China's President Xi Jinping has started a five-day visit to Zimbabwe and South Africa on Tuesday, with African concern over the impact of the Chinese economic slowdown set to dominate the agenda.
Xi will be the most prominent global leader to visit Zimbabwe for many years as veteran President Robert Mugabe, 91, is widely shunned by Western powers.
Xi and a large Chinese delegation fly on to Johannesburg on Wednesday ahead of the sixth Forum on China-Africa Cooperation (FOCAC), which will gather leaders from across the continent.
Seeking raw material to fuel its booming economy, China has poured investment into Africa and became the continent's largest trade partner in 2009.
But Chinese investment in Africa fell by more than 40 percent in the first half of 2015 due to its reduced demand for commodities such as oil, iron ore and copper.
Xi will start his trip in Harare, capital of Zimbabwe, where Chinese projects have been one of the few pillars holding up an economy in dire straits under Mugabe's rule.
"Agreements will be signed, especially in the areas of infrastructure, agriculture and transport," Zimbabwean foreign affairs secretary Joey Bimha told the state-owned Herald newspaper.
"Many Chinese businesspeople... will interact with their local counterparts leading to more Chinese investment or joint ventures and business benefits to Zimbabwe."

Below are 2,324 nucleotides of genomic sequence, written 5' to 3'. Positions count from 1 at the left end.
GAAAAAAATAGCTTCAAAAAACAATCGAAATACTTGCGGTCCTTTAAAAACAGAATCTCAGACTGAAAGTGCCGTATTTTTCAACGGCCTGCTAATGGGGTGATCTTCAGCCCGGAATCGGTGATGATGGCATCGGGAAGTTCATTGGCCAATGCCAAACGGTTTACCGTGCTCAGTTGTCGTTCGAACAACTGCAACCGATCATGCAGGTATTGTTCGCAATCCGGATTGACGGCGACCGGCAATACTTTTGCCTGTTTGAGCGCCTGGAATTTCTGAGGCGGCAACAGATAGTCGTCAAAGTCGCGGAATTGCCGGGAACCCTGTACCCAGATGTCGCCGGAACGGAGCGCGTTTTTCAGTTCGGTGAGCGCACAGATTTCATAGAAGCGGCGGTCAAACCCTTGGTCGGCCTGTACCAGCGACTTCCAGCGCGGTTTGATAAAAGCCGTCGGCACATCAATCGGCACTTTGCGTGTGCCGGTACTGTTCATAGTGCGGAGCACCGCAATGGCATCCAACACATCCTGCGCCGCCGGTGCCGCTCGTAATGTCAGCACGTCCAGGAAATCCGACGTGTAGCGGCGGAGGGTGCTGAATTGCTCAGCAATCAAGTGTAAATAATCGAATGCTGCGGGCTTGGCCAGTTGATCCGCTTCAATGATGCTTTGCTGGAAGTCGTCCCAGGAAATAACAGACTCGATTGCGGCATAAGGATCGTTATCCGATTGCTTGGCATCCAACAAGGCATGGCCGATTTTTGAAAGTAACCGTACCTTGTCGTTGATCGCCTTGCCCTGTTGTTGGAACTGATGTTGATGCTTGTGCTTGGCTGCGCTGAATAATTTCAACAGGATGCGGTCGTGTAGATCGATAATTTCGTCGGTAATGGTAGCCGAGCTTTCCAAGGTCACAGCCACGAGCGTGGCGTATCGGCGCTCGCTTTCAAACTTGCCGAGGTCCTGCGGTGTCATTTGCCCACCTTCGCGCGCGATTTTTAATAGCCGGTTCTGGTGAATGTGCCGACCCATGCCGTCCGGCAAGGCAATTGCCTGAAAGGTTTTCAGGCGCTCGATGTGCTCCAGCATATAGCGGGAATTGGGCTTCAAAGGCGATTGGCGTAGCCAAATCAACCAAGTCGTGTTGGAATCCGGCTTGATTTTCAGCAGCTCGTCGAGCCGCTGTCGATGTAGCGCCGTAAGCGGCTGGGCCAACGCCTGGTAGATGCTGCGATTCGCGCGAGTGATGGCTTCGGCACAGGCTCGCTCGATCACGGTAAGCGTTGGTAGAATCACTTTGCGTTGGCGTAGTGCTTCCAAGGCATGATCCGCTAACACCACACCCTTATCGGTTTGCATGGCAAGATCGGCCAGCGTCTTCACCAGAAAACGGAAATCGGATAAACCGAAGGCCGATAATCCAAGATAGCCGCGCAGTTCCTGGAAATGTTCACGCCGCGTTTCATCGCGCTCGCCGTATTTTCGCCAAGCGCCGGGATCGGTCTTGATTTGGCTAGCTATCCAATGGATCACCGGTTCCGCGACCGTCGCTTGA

China is the largest buyer of tobacco from Zimbabwe, and -- as in many African countries -- has invested in mining, manufacturing and infrastructure.
China built Zimbabwe's National Sports Stadium in the 1980s, as well as rural hospitals and the country's biggest shopping mall, and also provided loans for water schemes and power stations.
"China and Zimbabwe, in spite of the vast distance between them, have maintained a traditional friendship that is deep and firm," Xi said in an article in the Herald.
But Zimbabwe's economic troubles, which saw inflation soar to 500 billion percent during a decade-long recession that ended 2009, are unlikely to be solved by any new Chinese investments.
"It's not going to change our economic fortunes in the short-term," Antony Hawkins, an economist at the University of Zimbabwe's School of Business, told AFP.
"Considering what has happened with past deals, we are sceptical of promises of big, megaprojects. We have had a lot of Chinese involvement before, but little improvement has happened."
Xi is expected to attend a state banquet hosted by Mugabe and also visit the Heroes Acre memorial site that honours Zimbabwe's war dead.
Mugabe, who has often been accused of repression and human rights abuses, was in October awarded the Confucius Peace Prize, a would-be Chinese rival to the Nobel Prize.
Before the two-day summit of African leaders begins in Johannesburg on Friday, Xi will hold talks with South African President Jacob Zuma.
Xi, Mugabe and Zuma attended the opening of the climate change summit in Paris on Monday.